Once, he hand-welded a 14-foot trailer for a buddy of his. He built that trailer by hand and, what a lot of people may not realize, in order to get a trailer to drive smoothly down the road, it has to be perfect: perfectly weighted on each side. It’s easy to mess up, especially if you’re making it by hand.

That trailer he made years ago is still around. It still drives perfectly. The quality of Grandpa’s work was just unprecedented. You would not find a better machinist anywhere.

My favorite memories of Grandpa were in his machine shop. As a child, I was always just flabbergasted at the things he could do with metal. In the shop, there was metal threading all over the floor. Tiny bits of meal and metal splinters were all over the place. Grandpa’s hands were like graphite — if he had slapped you, it would have probably cut your face open! His hands were that calloused and rough.

He would make cool machines in order to save time. He had a press to smash aluminum cans for recycling and I loved using that thing! You’d take a can, put it in there, pull a little handle on the side, and this pneumatic press would just WHAM! smash that can into the smallest pile of aluminum you could imagine. You could have jumped on that can all day long and it would never get that thin!

Grandma died about 20 years ago, as did my uncle who had lived with Grandpa and Grandma his whole life. My grandparents were really close, so Grandpa lived for 20 years by himself in his house. Many times when the love of your life dies, you die shortly after. Grandpa didn’t because he just kept working. He had his machine shop. Even after he got Alzheimer’s, Grandpa would go into the shop every day just to move things around. He had to get his hands on metal. I know it gave him comfort and a sense of place.

He loved animals — especially cats — and he just wanted to do what was right for people. He always loved to help people. I’m thankful to have that kind of blood in my veins. I learned from Grandpa’s example to never make excuses. To attack the day, achieve your goals, always put your best foot forward. I learned from him not to judge people, to never point fingers.

Grandpa loved the Cardinals. He loved Budweiser. He loved going out on Table Rock Lake. He always wore his coveralls. He always had a pencil, a meter, and a slide rule tucked into his pocket. He was my hero.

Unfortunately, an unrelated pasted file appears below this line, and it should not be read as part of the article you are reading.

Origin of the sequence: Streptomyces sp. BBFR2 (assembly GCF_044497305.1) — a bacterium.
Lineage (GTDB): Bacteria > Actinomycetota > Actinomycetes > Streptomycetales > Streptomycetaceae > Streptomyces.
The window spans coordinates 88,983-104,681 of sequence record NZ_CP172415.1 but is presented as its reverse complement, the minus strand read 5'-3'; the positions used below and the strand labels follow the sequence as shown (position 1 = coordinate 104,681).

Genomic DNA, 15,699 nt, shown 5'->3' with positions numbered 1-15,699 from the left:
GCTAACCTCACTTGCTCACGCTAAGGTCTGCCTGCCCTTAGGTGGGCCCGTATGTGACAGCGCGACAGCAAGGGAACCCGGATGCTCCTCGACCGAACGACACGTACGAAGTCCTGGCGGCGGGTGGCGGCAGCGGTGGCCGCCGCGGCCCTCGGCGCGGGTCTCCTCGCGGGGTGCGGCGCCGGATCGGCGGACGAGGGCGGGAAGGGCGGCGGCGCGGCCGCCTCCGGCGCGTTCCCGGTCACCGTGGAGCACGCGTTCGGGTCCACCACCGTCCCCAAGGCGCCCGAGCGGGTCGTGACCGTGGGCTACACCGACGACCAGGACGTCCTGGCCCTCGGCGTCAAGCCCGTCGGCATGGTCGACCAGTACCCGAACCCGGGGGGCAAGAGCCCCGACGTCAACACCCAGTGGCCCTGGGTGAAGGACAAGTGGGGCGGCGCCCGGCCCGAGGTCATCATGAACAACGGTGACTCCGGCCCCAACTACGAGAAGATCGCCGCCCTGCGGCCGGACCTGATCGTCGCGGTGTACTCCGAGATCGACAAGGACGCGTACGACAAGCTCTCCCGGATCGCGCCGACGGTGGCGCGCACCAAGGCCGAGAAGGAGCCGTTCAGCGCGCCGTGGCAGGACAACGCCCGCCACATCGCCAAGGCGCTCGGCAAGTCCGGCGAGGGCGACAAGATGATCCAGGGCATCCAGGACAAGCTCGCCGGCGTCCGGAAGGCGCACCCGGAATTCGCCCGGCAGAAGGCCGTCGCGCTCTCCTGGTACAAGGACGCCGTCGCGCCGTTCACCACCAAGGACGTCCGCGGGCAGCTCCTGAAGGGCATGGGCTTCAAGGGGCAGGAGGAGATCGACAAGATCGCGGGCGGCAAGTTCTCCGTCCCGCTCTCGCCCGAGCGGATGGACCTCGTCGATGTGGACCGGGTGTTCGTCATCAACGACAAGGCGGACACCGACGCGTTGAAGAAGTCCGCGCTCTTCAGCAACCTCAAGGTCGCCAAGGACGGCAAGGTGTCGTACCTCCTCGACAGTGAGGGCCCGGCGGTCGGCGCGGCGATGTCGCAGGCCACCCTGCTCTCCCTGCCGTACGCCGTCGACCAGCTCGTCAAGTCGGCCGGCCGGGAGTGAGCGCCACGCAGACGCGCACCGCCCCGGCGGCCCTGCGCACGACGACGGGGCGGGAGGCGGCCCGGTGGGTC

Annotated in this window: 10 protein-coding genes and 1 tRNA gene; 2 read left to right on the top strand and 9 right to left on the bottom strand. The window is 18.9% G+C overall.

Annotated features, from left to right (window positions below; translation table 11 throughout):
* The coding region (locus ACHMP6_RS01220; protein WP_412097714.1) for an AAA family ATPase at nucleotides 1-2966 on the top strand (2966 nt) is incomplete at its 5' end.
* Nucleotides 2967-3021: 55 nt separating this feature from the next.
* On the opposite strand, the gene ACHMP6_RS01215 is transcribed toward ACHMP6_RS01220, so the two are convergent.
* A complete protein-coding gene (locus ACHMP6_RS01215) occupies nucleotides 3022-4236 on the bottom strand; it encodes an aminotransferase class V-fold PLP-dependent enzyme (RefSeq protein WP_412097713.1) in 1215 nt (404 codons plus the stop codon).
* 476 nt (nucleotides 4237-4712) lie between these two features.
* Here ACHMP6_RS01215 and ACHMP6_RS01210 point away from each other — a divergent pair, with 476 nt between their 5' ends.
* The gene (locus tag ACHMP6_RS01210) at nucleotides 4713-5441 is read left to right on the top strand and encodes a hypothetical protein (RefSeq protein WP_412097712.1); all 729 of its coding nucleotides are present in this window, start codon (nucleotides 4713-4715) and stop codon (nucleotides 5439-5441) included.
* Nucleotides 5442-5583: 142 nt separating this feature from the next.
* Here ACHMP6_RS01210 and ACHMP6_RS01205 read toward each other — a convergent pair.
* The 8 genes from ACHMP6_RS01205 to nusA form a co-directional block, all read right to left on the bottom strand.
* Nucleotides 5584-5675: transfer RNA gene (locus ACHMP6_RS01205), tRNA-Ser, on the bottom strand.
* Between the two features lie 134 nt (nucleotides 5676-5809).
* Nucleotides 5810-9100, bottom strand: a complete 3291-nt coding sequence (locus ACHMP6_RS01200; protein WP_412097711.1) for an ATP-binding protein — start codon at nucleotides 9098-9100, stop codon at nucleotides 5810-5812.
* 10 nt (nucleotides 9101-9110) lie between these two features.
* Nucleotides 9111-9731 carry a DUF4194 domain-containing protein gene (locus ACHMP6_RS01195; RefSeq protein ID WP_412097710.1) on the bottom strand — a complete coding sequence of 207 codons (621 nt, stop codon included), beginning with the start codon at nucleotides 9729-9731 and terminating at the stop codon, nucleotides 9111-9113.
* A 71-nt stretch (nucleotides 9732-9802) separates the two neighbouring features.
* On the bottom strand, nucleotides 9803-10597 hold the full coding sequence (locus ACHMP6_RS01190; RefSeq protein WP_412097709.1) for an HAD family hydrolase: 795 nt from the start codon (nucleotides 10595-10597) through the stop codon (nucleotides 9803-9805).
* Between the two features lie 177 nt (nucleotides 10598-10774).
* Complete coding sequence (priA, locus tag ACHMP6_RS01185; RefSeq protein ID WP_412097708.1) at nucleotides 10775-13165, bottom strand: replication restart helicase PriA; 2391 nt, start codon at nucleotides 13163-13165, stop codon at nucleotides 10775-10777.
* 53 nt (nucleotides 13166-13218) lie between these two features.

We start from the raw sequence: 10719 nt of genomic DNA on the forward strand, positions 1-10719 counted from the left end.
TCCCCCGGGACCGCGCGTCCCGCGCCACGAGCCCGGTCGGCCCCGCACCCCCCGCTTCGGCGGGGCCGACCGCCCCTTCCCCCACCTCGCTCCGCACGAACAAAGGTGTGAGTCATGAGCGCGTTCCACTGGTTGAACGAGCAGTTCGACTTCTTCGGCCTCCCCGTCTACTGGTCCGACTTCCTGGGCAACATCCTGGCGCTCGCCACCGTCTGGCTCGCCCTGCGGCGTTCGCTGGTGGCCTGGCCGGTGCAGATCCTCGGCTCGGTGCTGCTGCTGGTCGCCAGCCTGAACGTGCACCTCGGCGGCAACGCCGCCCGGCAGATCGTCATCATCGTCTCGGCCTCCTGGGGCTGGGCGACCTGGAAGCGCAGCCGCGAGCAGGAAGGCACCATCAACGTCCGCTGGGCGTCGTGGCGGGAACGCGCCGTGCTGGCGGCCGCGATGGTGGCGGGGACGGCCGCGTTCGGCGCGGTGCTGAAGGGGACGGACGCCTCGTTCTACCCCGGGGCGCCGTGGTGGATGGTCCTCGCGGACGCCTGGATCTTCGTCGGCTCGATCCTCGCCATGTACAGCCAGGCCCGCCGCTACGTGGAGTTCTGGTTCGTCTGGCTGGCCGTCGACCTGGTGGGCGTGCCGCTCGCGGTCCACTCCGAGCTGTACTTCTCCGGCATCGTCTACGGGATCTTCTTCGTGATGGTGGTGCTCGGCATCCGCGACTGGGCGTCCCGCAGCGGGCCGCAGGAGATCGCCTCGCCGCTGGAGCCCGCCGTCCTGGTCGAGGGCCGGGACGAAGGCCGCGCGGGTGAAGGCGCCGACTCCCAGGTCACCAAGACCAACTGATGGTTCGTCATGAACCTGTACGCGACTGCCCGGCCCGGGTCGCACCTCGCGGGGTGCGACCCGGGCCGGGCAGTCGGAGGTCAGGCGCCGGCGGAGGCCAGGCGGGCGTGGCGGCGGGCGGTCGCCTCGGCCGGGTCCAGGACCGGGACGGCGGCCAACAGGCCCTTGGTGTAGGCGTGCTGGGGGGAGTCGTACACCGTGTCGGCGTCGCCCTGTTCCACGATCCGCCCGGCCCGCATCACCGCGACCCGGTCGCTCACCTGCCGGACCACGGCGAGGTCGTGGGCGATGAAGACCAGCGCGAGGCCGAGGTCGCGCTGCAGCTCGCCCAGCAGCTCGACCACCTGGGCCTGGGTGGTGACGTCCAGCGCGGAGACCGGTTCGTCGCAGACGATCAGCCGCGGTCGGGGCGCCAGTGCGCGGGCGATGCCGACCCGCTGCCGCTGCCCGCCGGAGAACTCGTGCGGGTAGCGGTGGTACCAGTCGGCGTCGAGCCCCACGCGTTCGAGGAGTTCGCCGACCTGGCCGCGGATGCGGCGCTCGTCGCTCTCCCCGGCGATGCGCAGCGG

I miss him tremendously.

MAY 30, 2016. Many thanks to grandson Mike Malas and daugher Rita Pinckney for sharing their heartfelt memories of Serge Malas (March 12, 1921-March 12, 2015).

StateoftheOzarks Cookin’

Butternut Squash Soup with Bacon
butternut squash soup with bacon

Butternut Squash Soup with Bacon (from Lane McConnell of the Branson Farmers Market)

Serves 6

1 medium butternut squash (about 1 lb.), peeled and cut into 1-inch chunks
1 medium onion, peeled and quartered
1 red bell pepper, seeded and diced sliced
4 sliced of bacon, roughly chopped
3 garlic cloves, unpeeled
2 T. olive oil
3 T. butter
½ tsp. fine grain salt
¼ tsp. ground black pepper
4 cups chicken stock
1 cup heavy cream or milk
1 tsp. dried thyme
½ tsp. nutmeg
For garnish: Crispy bacon, chopped chives, crumbled goat cheese

Preheat oven to 400°F and place a rack in the middle.  Lightly grease a baking sheet and place butternut squash chunks, quartered onion, diced red bell pepper, chopped bacon, and garlic cloves in a single layer.

Drizzle with olive oil and sprinkle with salt and pepper. Bake for 25 to 30 minutes, stirring at halftime, until butternut squash is nicely roasted.

When ready, remove from the oven and peel garlic. Transfer everything to a large pot, add thyme, stock, and puree with an immersion blender. If you don’t have an immersion blender, then transfer roasted veggies to a food processor and process. (You may need to add some chicken stock to get a fine puree.) After you have pureed the mixture, add it to a large stockpot.

Place pot over medium-high heat and bring to a boil. Reduce to a simmer and cook for about 5 to 10 minutes, or until it starts to thicken. If it’s too thick add more stock, ¼ cup at a time until it reaches the desired consistency.

Take a taste and adjust seasoning. Serve garnished with some crispy bacon, chopped chives, and crumbled goat cheese as desired.

And, if you are looking for other ways to use up all that delicious winter squash from your garden or the gardens of local farmer friends, check out Lane’s blog, 417Localista.com!